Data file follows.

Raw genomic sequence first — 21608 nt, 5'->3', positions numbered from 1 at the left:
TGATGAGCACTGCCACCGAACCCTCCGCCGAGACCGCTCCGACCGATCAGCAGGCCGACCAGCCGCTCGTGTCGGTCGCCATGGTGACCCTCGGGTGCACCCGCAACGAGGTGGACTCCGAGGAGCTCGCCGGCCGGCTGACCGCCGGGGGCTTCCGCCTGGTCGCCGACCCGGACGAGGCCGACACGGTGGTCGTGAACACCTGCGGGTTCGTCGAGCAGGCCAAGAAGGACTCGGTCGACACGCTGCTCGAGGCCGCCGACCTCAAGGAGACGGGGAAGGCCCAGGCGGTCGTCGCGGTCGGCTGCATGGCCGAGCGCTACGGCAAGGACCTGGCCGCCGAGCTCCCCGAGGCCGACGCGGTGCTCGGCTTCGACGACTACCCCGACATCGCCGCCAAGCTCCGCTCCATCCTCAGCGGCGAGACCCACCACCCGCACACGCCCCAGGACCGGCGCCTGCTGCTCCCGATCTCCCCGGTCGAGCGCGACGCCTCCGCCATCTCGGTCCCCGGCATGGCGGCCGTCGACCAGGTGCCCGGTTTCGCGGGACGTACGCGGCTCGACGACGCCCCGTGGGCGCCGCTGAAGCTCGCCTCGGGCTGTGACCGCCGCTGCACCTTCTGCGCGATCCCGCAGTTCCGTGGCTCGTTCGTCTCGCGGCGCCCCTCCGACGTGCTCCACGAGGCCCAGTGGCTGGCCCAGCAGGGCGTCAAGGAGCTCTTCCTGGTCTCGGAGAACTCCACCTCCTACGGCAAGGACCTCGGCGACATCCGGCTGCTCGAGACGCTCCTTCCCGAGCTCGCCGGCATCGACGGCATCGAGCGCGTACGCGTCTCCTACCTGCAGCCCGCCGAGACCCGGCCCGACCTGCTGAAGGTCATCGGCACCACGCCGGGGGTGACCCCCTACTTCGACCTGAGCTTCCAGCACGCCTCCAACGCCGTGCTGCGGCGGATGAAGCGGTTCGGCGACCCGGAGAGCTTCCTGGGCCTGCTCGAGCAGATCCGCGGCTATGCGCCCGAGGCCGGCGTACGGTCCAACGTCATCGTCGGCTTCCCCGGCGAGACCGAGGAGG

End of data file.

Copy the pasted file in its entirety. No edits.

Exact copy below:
Raw genomic sequence first — 21608 nt, 5'->3', positions numbered from 1 at the left:
TGATGAGCACTGCCACCGAACCCTCCGCCGAGACCGCTCCGACCGATCAGCAGGCCGACCAGCCGCTCGTGTCGGTCGCCATGGTGACCCTCGGGTGCACCCGCAACGAGGTGGACTCCGAGGAGCTCGCCGGCCGGCTGACCGCCGGGGGCTTCCGCCTGGTCGCCGACCCGGACGAGGCCGACACGGTGGTCGTGAACACCTGCGGGTTCGTCGAGCAGGCCAAGAAGGACTCGGTCGACACGCTGCTCGAGGCCGCCGACCTCAAGGAGACGGGGAAGGCCCAGGCGGTCGTCGCGGTCGGCTGCATGGCCGAGCGCTACGGCAAGGACCTGGCCGCCGAGCTCCCCGAGGCCGACGCGGTGCTCGGCTTCGACGACTACCCCGACATCGCCGCCAAGCTCCGCTCCATCCTCAGCGGCGAGACCCACCACCCGCACACGCCCCAGGACCGGCGCCTGCTGCTCCCGATCTCCCCGGTCGAGCGCGACGCCTCCGCCATCTCGGTCCCCGGCATGGCGGCCGTCGACCAGGTGCCCGGTTTCGCGGGACGTACGCGGCTCGACGACGCCCCGTGGGCGCCGCTGAAGCTCGCCTCGGGCTGTGACCGCCGCTGCACCTTCTGCGCGATCCCGCAGTTCCGTGGCTCGTTCGTCTCGCGGCGCCCCTCCGACGTGCTCCACGAGGCCCAGTGGCTGGCCCAGCAGGGCGTCAAGGAGCTCTTCCTGGTCTCGGAGAACTCCACCTCCTACGGCAAGGACCTCGGCGACATCCGGCTGCTCGAGACGCTCCTTCCCGAGCTCGCCGGCATCGACGGCATCGAGCGCGTACGCGTCTCCTACCTGCAGCCCGCCGAGACCCGGCCCGACCTGCTGAAGGTCATCGGCACCACGCCGGGGGTGACCCCCTACTTCGACCTGAGCTTCCAGCACGCCTCCAACGCCGTGCTGCGGCGGATGAAGCGGTTCGGCGACCCGGAGAGCTTCCTGGGCCTGCTCGAGCAGATCCGCGGCTATGCGCCCGAGGCCGGCGTACGGTCCAACGTCATCGTCGGCTTCCCCGGCGAGACCGAGGAGG